I find it fascinating how often over the years people have actually said to me that they genuinely believe that in one form or another their pets know when it is Shabbat.
In fact our sages in the Psikta Rabbah tell us that on one occasion Rabbi Yochanan sold his ox to a non-Jewish farmer. After a while the farmer came to Rabbi Yochanan to complain to him:
That ox which you sold me, he said, refuses to work on Saturdays!
Such a phenomenon can be understood in the context of Parshat Mishpatim.
In our parsha the Torah yet again gives us the mitzvah to keep Shabbat and this is how the mitzvah is worded (Shemot 23:12):
“Uvayom hashvii tishbot,” – “And on the seventh day you must have a sabbath,” – “Leman yanoach shurcha vechamorecha,” – “in order that your ox and your donkey should rest.”
Now surely the Torah should have said, every seventh day you, your ox and your donkey should rest? Why is it presented in this fashion?
The Rebbe of Gur explains beautifully. He said, ‘uvayom hashvii tishbot’ – if every seventh day you have a true Shabbat, that is to say you don’t just keep the letter of the law but in addition you keep to the spirit of the day, if your day is filled with ruach, spiritually uplifting experiences, the result is that you will have a great impact on your surroundings so much so that even your ox and your donkey will know that this is a special day.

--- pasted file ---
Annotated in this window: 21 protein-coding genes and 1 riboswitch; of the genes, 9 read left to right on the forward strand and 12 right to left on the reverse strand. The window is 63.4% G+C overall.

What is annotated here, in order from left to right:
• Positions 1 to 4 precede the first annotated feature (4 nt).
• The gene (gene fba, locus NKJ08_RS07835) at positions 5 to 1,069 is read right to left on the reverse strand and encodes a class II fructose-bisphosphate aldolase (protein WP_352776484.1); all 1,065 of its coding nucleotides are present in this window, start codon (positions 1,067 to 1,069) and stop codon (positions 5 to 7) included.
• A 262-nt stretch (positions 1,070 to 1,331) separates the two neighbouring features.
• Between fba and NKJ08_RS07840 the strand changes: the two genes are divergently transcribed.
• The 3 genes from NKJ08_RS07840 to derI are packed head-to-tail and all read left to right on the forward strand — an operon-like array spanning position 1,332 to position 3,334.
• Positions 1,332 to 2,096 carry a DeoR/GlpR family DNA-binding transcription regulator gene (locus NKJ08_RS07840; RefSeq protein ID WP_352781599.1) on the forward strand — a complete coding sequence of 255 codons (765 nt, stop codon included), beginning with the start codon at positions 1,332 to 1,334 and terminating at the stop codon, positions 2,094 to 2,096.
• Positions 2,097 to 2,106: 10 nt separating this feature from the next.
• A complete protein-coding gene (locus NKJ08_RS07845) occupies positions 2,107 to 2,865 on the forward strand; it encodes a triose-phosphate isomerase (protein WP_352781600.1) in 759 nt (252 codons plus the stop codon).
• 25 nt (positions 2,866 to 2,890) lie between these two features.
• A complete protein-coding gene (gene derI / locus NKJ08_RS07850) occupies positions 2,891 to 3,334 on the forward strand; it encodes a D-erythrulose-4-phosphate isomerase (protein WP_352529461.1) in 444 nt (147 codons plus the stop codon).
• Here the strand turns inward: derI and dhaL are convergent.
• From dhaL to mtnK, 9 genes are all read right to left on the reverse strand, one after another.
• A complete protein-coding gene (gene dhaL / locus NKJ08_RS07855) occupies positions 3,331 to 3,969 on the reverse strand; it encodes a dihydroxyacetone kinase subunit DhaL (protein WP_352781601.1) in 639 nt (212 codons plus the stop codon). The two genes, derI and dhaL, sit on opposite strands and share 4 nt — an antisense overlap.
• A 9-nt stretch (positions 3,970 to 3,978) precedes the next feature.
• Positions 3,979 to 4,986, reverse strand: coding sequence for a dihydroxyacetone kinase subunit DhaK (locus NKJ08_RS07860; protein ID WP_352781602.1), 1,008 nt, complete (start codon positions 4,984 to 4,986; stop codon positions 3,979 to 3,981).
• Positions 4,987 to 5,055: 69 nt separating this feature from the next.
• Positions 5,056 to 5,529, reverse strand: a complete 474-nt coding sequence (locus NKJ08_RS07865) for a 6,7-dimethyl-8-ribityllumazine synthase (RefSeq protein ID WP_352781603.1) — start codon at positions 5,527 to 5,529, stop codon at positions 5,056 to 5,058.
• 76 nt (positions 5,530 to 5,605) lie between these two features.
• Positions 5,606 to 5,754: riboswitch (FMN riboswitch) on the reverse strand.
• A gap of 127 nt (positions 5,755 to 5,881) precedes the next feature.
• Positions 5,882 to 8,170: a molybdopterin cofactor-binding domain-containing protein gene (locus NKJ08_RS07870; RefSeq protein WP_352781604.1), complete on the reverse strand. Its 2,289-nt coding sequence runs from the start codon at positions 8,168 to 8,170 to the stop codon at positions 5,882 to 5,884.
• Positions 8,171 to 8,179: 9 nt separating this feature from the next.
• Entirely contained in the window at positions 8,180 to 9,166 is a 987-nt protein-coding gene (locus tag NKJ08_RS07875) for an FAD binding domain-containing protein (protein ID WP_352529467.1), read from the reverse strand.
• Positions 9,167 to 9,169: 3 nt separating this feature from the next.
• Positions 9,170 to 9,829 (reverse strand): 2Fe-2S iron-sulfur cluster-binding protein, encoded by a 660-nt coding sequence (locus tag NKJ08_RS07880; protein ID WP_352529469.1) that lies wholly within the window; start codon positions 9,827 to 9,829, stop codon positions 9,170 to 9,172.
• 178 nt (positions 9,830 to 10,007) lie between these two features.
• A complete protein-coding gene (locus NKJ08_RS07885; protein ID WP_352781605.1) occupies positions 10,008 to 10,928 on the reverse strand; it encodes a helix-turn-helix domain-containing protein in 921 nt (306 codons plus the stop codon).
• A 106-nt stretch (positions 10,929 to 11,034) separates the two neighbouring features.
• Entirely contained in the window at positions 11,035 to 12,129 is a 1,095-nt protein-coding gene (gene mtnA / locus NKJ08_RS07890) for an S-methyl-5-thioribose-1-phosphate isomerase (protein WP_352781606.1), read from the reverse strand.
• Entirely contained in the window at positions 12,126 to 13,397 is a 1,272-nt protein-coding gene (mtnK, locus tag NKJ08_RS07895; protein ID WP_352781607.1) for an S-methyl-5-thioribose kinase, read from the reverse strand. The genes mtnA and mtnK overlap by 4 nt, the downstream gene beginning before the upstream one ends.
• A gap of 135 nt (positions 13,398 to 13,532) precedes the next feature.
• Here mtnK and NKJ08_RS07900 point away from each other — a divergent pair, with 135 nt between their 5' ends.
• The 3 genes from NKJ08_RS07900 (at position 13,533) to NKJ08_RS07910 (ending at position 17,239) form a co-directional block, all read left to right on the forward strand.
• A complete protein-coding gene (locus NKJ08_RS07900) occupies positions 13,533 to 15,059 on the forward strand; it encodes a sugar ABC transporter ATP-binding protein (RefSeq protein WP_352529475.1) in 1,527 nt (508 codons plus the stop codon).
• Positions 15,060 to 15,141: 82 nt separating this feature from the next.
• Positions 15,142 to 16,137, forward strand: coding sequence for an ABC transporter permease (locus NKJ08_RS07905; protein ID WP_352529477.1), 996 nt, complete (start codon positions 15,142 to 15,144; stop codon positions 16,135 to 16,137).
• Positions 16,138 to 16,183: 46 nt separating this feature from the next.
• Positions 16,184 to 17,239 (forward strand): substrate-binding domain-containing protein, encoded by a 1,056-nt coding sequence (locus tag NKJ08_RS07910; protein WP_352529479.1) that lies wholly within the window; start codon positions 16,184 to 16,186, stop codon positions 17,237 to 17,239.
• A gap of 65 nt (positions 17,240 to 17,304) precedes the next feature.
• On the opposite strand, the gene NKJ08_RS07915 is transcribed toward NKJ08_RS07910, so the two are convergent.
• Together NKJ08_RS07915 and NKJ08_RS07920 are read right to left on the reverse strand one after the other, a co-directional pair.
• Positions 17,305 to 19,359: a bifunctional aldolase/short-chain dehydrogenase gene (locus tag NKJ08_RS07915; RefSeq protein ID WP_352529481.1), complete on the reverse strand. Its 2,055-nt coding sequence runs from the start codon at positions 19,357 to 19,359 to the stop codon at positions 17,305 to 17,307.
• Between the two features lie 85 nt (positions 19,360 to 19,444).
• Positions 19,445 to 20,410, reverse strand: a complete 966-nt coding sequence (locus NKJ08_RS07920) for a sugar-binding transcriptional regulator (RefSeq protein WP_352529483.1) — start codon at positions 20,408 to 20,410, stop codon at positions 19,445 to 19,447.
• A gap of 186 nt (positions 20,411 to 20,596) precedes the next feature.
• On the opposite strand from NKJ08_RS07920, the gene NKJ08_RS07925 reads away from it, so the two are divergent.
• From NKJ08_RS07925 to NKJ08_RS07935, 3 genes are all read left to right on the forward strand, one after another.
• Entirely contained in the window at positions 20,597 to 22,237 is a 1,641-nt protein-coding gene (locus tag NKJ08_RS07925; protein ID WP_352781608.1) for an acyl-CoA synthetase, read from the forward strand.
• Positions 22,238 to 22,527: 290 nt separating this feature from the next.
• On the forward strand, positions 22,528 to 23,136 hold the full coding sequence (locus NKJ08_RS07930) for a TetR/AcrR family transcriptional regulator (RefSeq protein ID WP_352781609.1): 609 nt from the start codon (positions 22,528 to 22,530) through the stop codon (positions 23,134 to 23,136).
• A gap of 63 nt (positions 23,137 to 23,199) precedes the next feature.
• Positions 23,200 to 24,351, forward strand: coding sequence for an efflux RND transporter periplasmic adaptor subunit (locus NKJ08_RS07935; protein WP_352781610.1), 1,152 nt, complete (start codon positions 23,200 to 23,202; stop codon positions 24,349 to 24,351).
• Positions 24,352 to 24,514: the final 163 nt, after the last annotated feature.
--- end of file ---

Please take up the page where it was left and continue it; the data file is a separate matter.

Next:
I believe that this teaching is of enormous significance today at a time when there is so much out there competing with our requirement to keep Shabbat. And what applies to Shabbat applies to all of the mitzvot. The prophet Isaiah (58:13) declared,
“Vekarata l’Shabbat oneg” – “You will discover that the Sabbath is a day of true delight.”
If on this day you stop doing what we call ‘vochadig’ activities, weekday activities, and instead you add on to your ‘Shabbosdig’ activities the result is that you will discover what a delight Shabbat is.
In fact it’s an extraordinary gift from Hashem that every seven days we can have an opportunity for a life shaping and life enhancing experience. But that only happens when we keep the spirit of the day. It’s so important that we should be enthusiastic and passionate about Shabbat and if we are, by keeping to the spirit of the day, we’ll have the capacity to pass on that enthusiasm through to the generations to come.
It’s only when we keep to the spirit of Shabbat that it becomes what we describe in our zemirot, our songs of the day, a true ‘me’ein olam haba’ – Shabbat can indeed be the closest thing to Heaven while still being here on earth.